ADELAIDE FRINGE FESTIVAL: Express

Mark Trenwith’s latest show Express at the Adelaide Fringe Festival asks the question “Are Australians crap at expressing themselves”. Where he got that wild notion I have no idea. Oh wait, maybe he’s met my dad. Or 90% of our elected officials. Or the occasional rugby league player.
ADELAIDE FRINGE FESTIVAL: Express
Adelaide Fringe Festival: Express “Umm. I just wanna, err, I’d like to start by ... Hang, hang on, uh – If I could. Can I just. Umm!” Mark Trenwith’s latest show Express at the Adelaide Fringe Festival asks the question “Are Australians crap at expressing themselves”. Where he got that wild notion I have no idea. Oh wait, maybe he’s met my dad. Or 90% of our elected officials. Or the occasional rugby league player. Wherever the whacky concept came from, the result is a very funny 60 minutes of manic standup & more reflective pre-recorded videos – multimedia-social experiment comedy as the blurb would have it. Without doubt, the AV segments interspersed throughout his live delivery used to excellent effect are often the highlights. [I still remember a segment from a show one or two fringes ago which compared the way he acted/reacted while listening to different sorts of music on his iPod. Tummy-clenching, belly-aching stuff.] & there’s more of the same in Express. There’s a lovely scene of him reverting to the ways & wiles of childhood by chucking a wobbly when the pub he’s in doesn’t have his preferred brand of beer. The reactions of the bemused bartender are sublime. There’s a breakup scene with a girlfriend dumping him on her birthday – with a very sharp sting in its tail which I won’t give away. He also goes out on the street & randomly gives out compliments*; affecting different people in a variety of ways. It’s also fairy risky stuff – complimenting someone on their pin number while they’re withdrawing cash isn’t always a bright idea. His dog commenting on his singing abilities, while predictable (it is a comedy show after all) is still very funny. Some sketches succeed better than others. Some are more surreal/silly than others. But the quality is always pretty high (or higher). And the fact that he tries so many different things is a testament to both his desire to make us laugh, as well as his versatility, because Trenwith is more than just a master at his M-SEC brand of humour. (Multimedia-Social Experiment Comedy, remember!) He has lots of excellent wry observational moments such as the redundancy of having Wii Fit (after years of keeping us on the couch, Nintendo are now creating ‘games’ to get us off it). This in turn leads to a series of clever puns using Wii as the starting point – no, not just toilet related one-liners. He certainly manages to express his anger when talking about NOT FOR SERVICE buses, and is surprisingly thought provoking when it comes to the interview processes for selecting the lab assistants of mad scientists (it’s thought provoking because I can honestly say I’d never thought about it until he provoked me). When full swing into a story, his delivery is often a fast-talking rapid fire barrage of words, images & laughs; but his timing is also lovely, allowing him to slow down, to pause to allow us the joke, before extending it, & breaking it down, & giving it another twist. Another string to his bow is excellent physical facial dexterity. He may not have a rubber face, but it’s a polymerization of a variety of monomers including isoprene, chloroprene & isobutylene at the very least. (Thanks Wikipedia!) His impersonation of a startled kangaroo was, well, startlingly marsupial-esque. A few of his jokes are very Adelaide-centric, which is fine because I saw it in Adelaide; but I’m certain when he travels his ability to observe will enable him to tailor the show for whatever city he’s performing in. The conclusion, a celebrity song-fest for a worthwhile cause, is a perfect end. Perfect in that it manages to encapsulate most of the moods of this crazy, clever & talented comedian. *Mark you have a very nice looking chin. Adelaide Fringe Festival’s Express by Mark Trenwith at the Rhino Room Downstairs runs to 21 March and tickets range from $12.75 to $20.75.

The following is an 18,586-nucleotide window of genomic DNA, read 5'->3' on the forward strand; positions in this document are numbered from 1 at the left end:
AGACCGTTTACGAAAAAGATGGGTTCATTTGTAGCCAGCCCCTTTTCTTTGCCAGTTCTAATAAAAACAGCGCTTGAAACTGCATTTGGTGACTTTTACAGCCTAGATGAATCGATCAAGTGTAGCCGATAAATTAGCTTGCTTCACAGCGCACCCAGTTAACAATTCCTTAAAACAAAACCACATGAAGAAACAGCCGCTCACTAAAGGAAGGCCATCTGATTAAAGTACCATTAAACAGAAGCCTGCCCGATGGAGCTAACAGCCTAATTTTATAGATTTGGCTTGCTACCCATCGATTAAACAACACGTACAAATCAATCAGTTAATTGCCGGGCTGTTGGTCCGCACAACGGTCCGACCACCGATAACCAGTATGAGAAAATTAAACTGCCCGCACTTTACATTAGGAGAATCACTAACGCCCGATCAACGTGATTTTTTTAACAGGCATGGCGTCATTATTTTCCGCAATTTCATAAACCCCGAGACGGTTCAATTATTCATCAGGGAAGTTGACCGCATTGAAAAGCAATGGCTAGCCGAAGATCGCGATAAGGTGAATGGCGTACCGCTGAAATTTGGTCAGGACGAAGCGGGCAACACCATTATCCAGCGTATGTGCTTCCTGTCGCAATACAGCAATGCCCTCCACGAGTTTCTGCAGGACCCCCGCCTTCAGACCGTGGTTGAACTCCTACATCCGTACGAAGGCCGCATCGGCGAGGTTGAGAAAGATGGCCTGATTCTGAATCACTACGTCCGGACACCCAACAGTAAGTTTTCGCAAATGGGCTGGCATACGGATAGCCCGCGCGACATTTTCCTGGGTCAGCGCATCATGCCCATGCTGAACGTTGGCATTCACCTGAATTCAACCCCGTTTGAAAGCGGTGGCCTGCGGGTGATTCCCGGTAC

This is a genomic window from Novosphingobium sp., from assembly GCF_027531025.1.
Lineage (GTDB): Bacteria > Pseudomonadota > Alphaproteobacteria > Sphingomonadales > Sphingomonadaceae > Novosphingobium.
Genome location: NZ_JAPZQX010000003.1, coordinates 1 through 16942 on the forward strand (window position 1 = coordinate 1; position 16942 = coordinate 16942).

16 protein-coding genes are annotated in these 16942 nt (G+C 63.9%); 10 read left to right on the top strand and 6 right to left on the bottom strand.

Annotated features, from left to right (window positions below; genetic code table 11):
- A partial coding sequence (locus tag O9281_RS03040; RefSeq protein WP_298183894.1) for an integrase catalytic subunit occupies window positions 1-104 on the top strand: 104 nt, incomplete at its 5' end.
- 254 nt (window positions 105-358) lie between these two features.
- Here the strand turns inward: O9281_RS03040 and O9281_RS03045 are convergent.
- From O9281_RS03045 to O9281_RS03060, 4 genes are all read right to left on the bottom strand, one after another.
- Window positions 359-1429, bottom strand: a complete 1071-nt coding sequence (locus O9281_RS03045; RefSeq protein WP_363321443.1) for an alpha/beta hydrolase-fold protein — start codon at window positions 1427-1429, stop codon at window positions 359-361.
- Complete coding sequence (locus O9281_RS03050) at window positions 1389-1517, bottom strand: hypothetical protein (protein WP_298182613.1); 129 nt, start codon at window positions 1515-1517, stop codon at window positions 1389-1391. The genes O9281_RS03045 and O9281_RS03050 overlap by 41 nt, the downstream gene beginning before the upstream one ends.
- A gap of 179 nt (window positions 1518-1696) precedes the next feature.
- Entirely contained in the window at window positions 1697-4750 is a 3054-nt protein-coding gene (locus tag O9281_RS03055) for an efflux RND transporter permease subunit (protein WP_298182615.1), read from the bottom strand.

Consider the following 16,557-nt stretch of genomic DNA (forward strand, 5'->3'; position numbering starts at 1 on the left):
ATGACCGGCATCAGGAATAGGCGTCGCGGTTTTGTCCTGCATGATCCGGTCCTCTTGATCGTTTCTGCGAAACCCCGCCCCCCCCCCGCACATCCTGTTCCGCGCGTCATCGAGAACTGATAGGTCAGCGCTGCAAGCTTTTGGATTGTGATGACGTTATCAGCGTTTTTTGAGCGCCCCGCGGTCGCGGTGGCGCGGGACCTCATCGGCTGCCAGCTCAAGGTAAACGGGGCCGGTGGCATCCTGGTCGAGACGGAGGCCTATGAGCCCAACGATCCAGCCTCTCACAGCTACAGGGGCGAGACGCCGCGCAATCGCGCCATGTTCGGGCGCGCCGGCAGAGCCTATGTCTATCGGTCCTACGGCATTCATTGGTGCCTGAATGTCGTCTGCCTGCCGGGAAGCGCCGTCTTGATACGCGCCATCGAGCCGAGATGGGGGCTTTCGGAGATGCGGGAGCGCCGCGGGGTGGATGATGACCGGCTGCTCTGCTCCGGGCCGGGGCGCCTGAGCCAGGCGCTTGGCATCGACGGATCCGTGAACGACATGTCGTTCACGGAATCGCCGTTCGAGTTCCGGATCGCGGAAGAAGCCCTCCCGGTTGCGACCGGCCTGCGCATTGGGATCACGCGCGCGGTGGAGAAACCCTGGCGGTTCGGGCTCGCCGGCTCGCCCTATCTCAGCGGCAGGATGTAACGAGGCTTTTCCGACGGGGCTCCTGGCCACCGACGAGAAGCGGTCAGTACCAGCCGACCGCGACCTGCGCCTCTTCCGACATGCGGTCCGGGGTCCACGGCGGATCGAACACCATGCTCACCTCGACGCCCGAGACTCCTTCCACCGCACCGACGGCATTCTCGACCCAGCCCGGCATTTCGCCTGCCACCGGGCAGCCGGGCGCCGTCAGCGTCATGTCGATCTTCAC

glen r johns

Sunday 15 March, 2009

About the author

glen r is currently the General Manger of Cirkidz Inc, Adelaide's premier youth circus. He also is a writer, director & film maker. He was Creative Director of Southern Youth Theatre Ensemble for 5 years (2004-08). In that time he wrote & directed many productions & smaller outcomes for the company; ran hundreds of workshops (both onsite & for community partners); taught comedy, physical theatre, scriptwriting, film-making & stilt-walking among other skills; & made countless bad jokes.